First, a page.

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Dublin: 18 °C Thursday 6 August, 2020
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Jack Charlton in 1994: 'Irish people are realistic, as am I. We like one another'

The legacy Jack Charlton left to Ireland.

His finest hour: welcomed home to Dublin after Italia 90.
His finest hour: welcomed home to Dublin after Italia 90.
Image: ©INPHO

IT JUST DIDN’T seem possible for 2020 to get any worse. But this morning it did. Having already lost our sporting summer, today we lost a national treasure.

Jack Charlton: the name unleashes the memories, memories which had cruelly been taken away from him in his final years. Euro 88, Italia 90, USA 94. Those summers were defined by his presence just as 2020 will be remembered by his absence.

We of a certain age were swept along with the emotion of it all, hands clasped together in prayer-like motion as we watched the clock tick down in Stuttgart and New Jersey, the defence of 1-0 leads against England and Italy stirring a passion in us we never knew existed.

And watching over all it all was a man who had done it all, winning a World Cup with England in 1966, setting appearance records with Leeds United, a serial winner with the dominant team of his era.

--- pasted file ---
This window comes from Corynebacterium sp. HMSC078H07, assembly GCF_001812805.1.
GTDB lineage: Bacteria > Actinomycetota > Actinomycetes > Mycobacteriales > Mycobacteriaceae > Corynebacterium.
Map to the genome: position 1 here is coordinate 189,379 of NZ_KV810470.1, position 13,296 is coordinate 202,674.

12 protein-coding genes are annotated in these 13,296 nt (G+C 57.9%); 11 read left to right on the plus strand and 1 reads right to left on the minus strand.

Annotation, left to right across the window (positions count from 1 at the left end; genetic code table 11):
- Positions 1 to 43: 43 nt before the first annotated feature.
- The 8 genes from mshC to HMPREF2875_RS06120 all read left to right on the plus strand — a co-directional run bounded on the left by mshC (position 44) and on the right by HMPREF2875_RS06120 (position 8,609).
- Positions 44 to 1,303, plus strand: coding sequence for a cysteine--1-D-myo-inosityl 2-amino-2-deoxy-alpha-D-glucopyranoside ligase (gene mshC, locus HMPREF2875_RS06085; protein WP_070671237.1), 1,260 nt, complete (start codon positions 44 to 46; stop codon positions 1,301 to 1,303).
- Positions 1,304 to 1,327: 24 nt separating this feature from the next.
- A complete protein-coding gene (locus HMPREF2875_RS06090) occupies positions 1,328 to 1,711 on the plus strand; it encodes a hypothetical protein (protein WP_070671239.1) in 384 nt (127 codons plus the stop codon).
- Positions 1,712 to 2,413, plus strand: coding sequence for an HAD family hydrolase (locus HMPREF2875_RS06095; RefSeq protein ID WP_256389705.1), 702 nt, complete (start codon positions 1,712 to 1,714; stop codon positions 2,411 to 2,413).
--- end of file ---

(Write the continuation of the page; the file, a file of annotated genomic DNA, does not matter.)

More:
The irony is he was never meant to get the Ireland job, his appointment in 1985 overshadowed by the bungling attempts of the then FAI board to get Bob Paisley appointed instead. “It is not overstating the case to suggest the FAI now has a manager it does not want,” reported the Irish Times on the day after his appointment.

When only 17,000 people turned up to watch his opening match, a 1-0 defeat to Wales at Lansdowne Road, it seemed as if the public weren’t overly fussed either. Yet by the time he left, nearly a decade later, Irish fans refused to leave their seats at Anfield until he walked onto the pitch to wave goodbye.